By sheer numbers, Manila is in the midst of a phenomenal hotel construction boom. According to Smith Travel Research (STR), Manila had 9968 hotel rooms under construction or planning as of April 2013, representing 43% of STR’s count of existing supply. Mumbai, with the next-fastest growth rate in the Asia-Pacific region, saw 25%, according to STR. The only Asia-Pacific city with more hotel rooms in its pipeline was Shanghai, however, it had a growth rate of less than 10%.

The huge numbers of new rooms owe largely to efforts to develop the city’s gaming industry. In a project that began more than a decade ago, a planned cluster of four large casino resorts is beginning to take shape in Metro Manila’s Parañaque City. Called Entertainment City, the planned gaming district is set on 8 sq km of reclaimed land on Manila Bay. The first resort, Solaire Resort and Casino, opened its doors in March 2013 with 488 rooms, while more than 3000 rooms were in the pipeline at Solaire and two other resorts that were under construction in 2013.

A few miles away in Pasay City, another casino resort, Resorts World Manila, has been operating and gaining popularity since 2010. The resort is especially popular among Manila residents, domestic tourists and overseas Filipinos, drawing around 20,000 visitors a day and up to 30,000 on weekends by the summer of 2013. The owners recently announced plans to move ahead with the resort’s second phase, which will increase room count to more than 2300.

The casino resorts are seen to be tapping into a mostly separate market from standard hotels. Leo Venezuela, director of investor relations at Bloomberry Resorts, owner of the Solaire Resort and Casino, told OBG, “We have two markets: a mass market, which is mostly domestic, and high rollers, who are a very specific group of people, mostly from mainland China. We won’t be targeting ordinary international tourists.”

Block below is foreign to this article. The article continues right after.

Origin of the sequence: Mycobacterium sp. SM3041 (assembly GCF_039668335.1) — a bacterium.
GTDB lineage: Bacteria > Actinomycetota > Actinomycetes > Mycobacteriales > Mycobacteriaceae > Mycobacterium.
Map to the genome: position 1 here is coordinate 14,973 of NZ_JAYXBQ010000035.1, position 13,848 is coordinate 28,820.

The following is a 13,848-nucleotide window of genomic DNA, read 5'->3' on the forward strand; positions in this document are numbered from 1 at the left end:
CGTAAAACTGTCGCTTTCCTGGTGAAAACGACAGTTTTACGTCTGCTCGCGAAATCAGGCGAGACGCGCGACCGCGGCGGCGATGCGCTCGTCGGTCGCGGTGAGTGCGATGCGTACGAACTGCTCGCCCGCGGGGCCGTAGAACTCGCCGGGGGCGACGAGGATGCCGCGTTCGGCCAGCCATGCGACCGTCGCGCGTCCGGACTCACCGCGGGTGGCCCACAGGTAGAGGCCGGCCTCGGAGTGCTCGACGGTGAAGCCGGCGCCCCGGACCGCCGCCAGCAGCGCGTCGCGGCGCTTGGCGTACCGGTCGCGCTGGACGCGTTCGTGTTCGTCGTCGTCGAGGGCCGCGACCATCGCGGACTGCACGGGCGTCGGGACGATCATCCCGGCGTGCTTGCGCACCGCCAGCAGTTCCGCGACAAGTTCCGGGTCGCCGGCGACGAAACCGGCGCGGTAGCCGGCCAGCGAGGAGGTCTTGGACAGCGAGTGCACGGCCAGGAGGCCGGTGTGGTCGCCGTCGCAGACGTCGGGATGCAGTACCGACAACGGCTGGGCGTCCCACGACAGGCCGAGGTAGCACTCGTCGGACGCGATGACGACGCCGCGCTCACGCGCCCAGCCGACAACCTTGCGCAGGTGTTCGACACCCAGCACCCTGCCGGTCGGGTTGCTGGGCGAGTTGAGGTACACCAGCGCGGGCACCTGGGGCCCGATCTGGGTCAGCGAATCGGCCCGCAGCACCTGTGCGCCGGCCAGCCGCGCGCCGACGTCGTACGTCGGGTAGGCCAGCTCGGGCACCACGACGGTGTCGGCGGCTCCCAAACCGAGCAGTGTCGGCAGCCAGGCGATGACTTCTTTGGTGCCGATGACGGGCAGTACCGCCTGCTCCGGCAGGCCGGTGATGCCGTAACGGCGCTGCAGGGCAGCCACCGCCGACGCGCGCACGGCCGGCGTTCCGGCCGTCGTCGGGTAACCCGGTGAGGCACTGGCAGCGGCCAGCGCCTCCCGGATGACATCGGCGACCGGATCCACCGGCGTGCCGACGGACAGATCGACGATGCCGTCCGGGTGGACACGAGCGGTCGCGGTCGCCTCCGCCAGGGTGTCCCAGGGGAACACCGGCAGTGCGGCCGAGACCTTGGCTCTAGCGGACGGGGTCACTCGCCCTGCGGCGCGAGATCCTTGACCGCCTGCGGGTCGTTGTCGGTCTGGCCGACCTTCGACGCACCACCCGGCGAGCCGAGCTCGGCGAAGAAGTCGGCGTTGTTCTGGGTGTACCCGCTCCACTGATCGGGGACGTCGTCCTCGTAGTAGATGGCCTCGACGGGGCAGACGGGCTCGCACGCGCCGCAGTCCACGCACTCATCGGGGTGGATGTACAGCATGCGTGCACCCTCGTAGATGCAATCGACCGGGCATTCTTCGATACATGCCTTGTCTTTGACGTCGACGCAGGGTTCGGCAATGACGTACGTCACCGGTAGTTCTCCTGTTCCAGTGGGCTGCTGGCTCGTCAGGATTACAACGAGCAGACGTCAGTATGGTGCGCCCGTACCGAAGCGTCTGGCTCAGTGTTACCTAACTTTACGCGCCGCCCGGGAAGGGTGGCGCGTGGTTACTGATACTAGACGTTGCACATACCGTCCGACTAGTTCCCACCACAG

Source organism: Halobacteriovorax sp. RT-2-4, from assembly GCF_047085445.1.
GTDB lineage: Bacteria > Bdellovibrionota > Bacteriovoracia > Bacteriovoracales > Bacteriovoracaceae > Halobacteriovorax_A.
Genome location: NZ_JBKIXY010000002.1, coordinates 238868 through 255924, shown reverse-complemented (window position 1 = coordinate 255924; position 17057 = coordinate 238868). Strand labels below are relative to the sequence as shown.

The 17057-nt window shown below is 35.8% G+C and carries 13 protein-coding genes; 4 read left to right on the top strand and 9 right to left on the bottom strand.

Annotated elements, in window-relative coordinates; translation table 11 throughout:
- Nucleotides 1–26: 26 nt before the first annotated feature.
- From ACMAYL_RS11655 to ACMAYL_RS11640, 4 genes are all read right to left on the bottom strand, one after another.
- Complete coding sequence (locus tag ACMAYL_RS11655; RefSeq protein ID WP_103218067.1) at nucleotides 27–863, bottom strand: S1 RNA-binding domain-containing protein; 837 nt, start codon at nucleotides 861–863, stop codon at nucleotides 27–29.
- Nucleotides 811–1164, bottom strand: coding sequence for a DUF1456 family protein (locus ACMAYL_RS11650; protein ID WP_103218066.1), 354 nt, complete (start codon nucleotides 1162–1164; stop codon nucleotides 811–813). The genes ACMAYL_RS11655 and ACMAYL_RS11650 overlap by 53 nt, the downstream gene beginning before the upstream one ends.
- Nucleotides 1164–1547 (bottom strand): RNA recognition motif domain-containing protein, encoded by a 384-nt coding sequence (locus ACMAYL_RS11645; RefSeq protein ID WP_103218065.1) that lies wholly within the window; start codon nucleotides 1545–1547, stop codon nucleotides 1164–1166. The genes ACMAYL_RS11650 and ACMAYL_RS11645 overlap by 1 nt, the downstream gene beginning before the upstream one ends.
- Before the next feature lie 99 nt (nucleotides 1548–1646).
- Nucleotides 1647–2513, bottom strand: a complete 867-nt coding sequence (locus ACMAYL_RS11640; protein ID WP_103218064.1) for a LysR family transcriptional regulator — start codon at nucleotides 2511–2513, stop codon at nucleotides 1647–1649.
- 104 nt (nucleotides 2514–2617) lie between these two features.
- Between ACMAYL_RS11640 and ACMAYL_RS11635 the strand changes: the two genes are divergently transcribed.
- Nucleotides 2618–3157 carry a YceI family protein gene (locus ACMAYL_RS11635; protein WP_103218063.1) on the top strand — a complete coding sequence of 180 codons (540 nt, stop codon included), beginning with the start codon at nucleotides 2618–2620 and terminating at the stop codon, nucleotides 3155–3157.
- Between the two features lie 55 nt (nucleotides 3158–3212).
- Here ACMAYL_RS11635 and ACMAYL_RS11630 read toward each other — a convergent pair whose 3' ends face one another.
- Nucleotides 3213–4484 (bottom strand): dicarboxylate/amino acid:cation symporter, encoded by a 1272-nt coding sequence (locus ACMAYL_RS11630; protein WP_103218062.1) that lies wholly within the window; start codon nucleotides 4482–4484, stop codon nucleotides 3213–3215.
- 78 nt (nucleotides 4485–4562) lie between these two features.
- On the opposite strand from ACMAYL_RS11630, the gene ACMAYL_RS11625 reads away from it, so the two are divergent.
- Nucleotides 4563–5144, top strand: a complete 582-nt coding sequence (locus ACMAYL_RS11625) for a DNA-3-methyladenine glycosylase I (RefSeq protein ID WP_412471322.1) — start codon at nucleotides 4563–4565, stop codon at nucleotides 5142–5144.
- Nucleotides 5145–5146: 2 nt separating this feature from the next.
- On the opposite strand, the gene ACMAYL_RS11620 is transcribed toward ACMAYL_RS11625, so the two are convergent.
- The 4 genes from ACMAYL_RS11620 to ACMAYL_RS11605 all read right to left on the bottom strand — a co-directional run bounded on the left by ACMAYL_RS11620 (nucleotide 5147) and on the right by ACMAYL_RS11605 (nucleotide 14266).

Like the other resorts under way at Entertainment City, Solaire is aimed at tapping into the mostly Chinese high-rollers who currently frequent Macau, while also targeting the Filipino mass market with a Vegas-style experience. Bloomberry Resorts is a locally listed company majority-owned by billionaire Enrique Razon, who made his fortune managing commercial seaports. A “phase 1A” to be completed in 2014 will add another 308 rooms and will bring investment in the resort up to $1bn. The timing of a second phase will depend on how quickly visitor numbers increase.

The next to open at Entertainment City will be City of Dreams Manila, a $1.3bn development that includes six hotel towers with 950 rooms. The project is a joint venture of local real estate billionaire Henry Sy’s SM Investments and Melco Crown Entertainment, a Hong Kong-listed company that operates resorts in Macau. At a promotional event in October 2013, developers said the resort would open in mid-2014.

TWO RESORTS DELAYED: The other two Entertainment City resorts have been held up for different reasons. The largest, Manila Bay Resorts, with 2050 planned rooms, broke ground in early 2013 but has been set back by legal troubles. The project’s main owner, Japan’s Universal Entertainment, and its owner, gaming billionaire Kazuo Okada, came under official investigation in 2013 in the Philippines and the US. Okada and Universal were also tangled in a US court battle with former partner Wynn Resorts, whose private investigation prompted the official ones. The US FBI was looking into whether payments that originated from Universal’s US unit were bribes to former Philippine gaming officials. Philippine investigators accused Okada of setting up local fronts to hold the legal minimum 60% domestic ownership of the resort’s land. As of November 2013 Okada was seeking to resolve the latter issue by attracting a Philippine partner, but his ability to raise financing for the $2.5bn project was in question.

Another Entertainment City resort, Resorts World Bayshore, was indefinitely postponed as a result of a mid-2013 downturn in global investor appetite for emerging-market investments. The developer, Travellers International Hotel Group, is a joint venture of Malaysia’s Genting Group, which owns the Resorts World brand, and Alliance Global Group, a major domestic conglomerate. Travellers, which also owns Resorts World Manila, planned to raise up to P42.3bn ($1bn) in a local initial public offering (IPO) in mid-2013 that would have gone mainly to the Bayshore project. Instead, Travellers scaled down to a P17.7bn ($426.6m) IPO in October 2013 and said it would focus on expanding Resorts World Manila. Plans for Resorts World Bayshore called for 800 rooms in its first phase and 2500 total.